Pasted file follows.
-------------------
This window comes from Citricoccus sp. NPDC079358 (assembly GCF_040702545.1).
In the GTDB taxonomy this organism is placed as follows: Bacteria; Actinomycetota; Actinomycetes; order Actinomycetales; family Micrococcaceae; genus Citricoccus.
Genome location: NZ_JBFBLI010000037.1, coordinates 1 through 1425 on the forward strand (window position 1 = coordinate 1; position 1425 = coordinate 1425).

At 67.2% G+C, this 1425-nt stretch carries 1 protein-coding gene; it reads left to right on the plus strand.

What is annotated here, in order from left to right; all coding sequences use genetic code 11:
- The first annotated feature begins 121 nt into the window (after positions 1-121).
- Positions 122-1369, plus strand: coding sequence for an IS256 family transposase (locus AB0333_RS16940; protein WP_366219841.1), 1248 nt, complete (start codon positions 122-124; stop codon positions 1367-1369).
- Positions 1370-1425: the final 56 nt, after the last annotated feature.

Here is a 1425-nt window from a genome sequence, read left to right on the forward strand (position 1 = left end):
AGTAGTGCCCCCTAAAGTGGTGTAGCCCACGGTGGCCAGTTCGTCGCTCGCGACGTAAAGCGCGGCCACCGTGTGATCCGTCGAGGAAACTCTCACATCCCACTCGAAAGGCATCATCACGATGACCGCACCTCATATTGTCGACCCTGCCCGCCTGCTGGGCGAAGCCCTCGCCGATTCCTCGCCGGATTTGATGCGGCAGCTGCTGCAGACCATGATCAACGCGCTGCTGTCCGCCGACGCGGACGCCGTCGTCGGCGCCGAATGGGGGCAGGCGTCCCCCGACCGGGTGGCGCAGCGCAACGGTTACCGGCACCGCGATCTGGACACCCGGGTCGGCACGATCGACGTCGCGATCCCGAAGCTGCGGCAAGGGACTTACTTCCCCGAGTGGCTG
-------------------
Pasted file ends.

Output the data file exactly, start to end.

This window comes from Citricoccus sp. NPDC079358 (assembly GCF_040702545.1).
In the GTDB taxonomy this organism is placed as follows: Bacteria; Actinomycetota; Actinomycetes; order Actinomycetales; family Micrococcaceae; genus Citricoccus.
Genome location: NZ_JBFBLI010000037.1, coordinates 1 through 1425 on the forward strand (window position 1 = coordinate 1; position 1425 = coordinate 1425).

At 67.2% G+C, this 1425-nt stretch carries 1 protein-coding gene; it reads left to right on the plus strand.

What is annotated here, in order from left to right; all coding sequences use genetic code 11:
- The first annotated feature begins 121 nt into the window (after positions 1-121).
- Positions 122-1369, plus strand: coding sequence for an IS256 family transposase (locus AB0333_RS16940; protein WP_366219841.1), 1248 nt, complete (start codon positions 122-124; stop codon positions 1367-1369).
- Positions 1370-1425: the final 56 nt, after the last annotated feature.

Here is a 1425-nt window from a genome sequence, read left to right on the forward strand (position 1 = left end):
AGTAGTGCCCCCTAAAGTGGTGTAGCCCACGGTGGCCAGTTCGTCGCTCGCGACGTAAAGCGCGGCCACCGTGTGATCCGTCGAGGAAACTCTCACATCCCACTCGAAAGGCATCATCACGATGACCGCACCTCATATTGTCGACCCTGCCCGCCTGCTGGGCGAAGCCCTCGCCGATTCCTCGCCGGATTTGATGCGGCAGCTGCTGCAGACCATGATCAACGCGCTGCTGTCCGCCGACGCGGACGCCGTCGTCGGCGCCGAATGGGGGCAGGCGTCCCCCGACCGGGTGGCGCAGCGCAACGGTTACCGGCACCGCGATCTGGACACCCGGGTCGGCACGATCGACGTCGCGATCCCGAAGCTGCGGCAAGGGACTTACTTCCCCGAGTGGCTG